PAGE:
Facebook, Google to help fight fake news ahead of French elections

What to do about viral 'fake news'
What to do about viral 'fake news'

Google and Facebook are partnering with journalists to help prevent fake news stories from spreading during France's presidential election.

Google News Lab and the non-profit First Draft News have launched a verification project called "CrossCheck" that will help French newsrooms identify and quickly debunk hoaxes, rumors and other false claims.

At least 17 major news organizations are taking part in the project, including Le Monde, Agence France-Presse (AFP), Liberation, BuzzFeed and France Medias Monde, which manages Radio France Internationale and TV station France 24.

Google (GOOGL) and Facebook (FB) will provide the journalists with tools to help identify misleading content. Google Trends and CrowdTangle, a Facebook tool that monitors social networks, will be used to scan for problematic stories.

Google will also train students from France's leading journalism schools in advanced search techniques that can be used to identify fake news.

The students will add context to each false claim and create a live feed of shareable report cards on the CrossCheck website. The feed will be overseen by the Agence-France Presse.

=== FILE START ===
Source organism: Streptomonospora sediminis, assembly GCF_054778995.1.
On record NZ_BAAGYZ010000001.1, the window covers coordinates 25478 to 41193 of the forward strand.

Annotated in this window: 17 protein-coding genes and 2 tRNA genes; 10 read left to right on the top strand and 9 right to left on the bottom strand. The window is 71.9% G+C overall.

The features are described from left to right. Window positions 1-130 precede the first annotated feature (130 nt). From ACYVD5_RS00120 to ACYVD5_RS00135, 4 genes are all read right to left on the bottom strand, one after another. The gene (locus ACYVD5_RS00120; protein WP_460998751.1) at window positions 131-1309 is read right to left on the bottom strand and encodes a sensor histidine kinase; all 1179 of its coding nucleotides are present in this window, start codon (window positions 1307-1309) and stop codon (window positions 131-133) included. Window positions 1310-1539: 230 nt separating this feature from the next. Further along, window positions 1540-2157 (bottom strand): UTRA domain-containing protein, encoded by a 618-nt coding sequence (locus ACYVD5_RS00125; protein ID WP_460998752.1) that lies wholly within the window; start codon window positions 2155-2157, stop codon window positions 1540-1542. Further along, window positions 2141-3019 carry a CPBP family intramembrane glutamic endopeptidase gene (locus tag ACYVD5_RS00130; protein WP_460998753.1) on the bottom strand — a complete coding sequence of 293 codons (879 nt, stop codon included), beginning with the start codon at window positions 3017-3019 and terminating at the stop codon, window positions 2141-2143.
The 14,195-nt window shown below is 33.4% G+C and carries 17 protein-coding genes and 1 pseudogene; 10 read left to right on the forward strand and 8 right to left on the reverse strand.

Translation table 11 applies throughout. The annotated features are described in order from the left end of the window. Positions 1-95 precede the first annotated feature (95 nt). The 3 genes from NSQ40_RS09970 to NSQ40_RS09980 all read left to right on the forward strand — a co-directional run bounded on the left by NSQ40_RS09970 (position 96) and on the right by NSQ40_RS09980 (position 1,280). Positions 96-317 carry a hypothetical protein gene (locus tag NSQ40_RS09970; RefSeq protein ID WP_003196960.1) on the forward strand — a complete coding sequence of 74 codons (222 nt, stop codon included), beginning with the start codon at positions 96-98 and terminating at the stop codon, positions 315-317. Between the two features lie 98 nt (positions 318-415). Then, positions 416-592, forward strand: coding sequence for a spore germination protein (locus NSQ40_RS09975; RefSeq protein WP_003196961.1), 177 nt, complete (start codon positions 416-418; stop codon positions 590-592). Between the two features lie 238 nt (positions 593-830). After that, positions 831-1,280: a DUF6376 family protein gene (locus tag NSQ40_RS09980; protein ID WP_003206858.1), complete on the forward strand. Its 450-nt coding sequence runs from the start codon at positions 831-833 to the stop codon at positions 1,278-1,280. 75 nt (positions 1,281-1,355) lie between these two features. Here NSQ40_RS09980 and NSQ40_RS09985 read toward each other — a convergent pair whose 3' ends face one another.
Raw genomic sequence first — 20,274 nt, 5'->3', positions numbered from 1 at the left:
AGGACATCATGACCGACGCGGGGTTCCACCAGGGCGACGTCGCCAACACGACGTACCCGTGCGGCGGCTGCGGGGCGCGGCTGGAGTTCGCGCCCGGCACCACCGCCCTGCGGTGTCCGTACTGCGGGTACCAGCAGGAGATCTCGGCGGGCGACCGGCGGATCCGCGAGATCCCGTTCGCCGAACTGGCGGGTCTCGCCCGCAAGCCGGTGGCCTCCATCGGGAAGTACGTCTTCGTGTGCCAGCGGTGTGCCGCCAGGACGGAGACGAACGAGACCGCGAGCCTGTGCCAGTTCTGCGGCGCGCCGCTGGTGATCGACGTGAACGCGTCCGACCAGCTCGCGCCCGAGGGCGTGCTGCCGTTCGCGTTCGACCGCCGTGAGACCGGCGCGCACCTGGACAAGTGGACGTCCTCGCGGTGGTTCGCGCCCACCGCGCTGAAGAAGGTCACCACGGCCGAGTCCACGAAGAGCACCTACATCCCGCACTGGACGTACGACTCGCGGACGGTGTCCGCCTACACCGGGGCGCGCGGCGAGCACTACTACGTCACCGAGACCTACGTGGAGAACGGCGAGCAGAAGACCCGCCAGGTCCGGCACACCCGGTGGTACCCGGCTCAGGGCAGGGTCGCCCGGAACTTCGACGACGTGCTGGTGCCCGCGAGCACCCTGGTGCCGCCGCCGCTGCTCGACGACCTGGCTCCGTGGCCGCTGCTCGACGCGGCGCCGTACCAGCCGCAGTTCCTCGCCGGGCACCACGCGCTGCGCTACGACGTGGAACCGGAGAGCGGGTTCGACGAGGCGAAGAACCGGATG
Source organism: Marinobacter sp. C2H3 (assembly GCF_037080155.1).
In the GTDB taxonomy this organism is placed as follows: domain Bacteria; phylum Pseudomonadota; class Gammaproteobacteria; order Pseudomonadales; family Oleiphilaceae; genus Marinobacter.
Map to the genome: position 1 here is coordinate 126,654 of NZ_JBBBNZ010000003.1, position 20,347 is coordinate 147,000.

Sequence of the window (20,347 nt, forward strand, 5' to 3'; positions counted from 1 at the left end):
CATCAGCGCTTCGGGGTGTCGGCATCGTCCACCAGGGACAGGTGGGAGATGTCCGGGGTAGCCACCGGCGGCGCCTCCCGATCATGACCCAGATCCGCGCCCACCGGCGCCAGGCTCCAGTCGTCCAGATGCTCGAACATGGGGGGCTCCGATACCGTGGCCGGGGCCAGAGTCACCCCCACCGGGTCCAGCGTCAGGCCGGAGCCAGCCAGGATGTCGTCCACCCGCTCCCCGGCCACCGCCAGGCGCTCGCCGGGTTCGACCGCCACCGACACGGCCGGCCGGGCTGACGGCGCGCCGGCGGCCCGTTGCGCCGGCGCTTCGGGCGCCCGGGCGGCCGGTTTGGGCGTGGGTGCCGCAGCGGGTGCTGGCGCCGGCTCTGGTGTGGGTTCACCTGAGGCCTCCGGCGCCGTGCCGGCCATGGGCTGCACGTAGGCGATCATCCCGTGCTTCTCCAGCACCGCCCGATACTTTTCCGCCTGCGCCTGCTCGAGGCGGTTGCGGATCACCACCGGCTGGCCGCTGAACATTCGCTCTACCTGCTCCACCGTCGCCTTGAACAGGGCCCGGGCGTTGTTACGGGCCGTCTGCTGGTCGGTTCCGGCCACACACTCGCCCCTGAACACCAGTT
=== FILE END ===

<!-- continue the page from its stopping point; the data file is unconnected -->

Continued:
The public will also be able to submit questions and links to disputed stories. Their questions will be answered on a dedicated website.

Related: Did fake news influence Italy's referendum?

Google and Facebook both confirmed their participation in the project, but did not provide additional details.

The first round of French elections will be held on April 23. Marine Le Pen, leader of the far right National Front party, is well positioned to advance to the second round of the presidential contest. She is not, however, currently favored to triumph in the second round runoff.

Google and First Draft News partnered on a similar project during last year's U.S. presidential election. The initiative, called Electionland, was aimed at reporting evidence of voter suppression during the contest.

Related: How Europe's elections could be hacked

Misleading stories and flat out fake news have plagued social media during major elections around the world. Facebook, Google (GOOGL) and other companies have been under intense criticism over their approach to the problem.

Facebook is now attaching warning labels to made-up stories in some markets, and the company has taken steps to undercut the business model used by fake news publishers.

Related: Syrian refugee takes Facebook to court over fake news

First Draft News partners with newsrooms and other organizations to help them find, verify and publish content sourced from social media. CNN is a member of its partner network.

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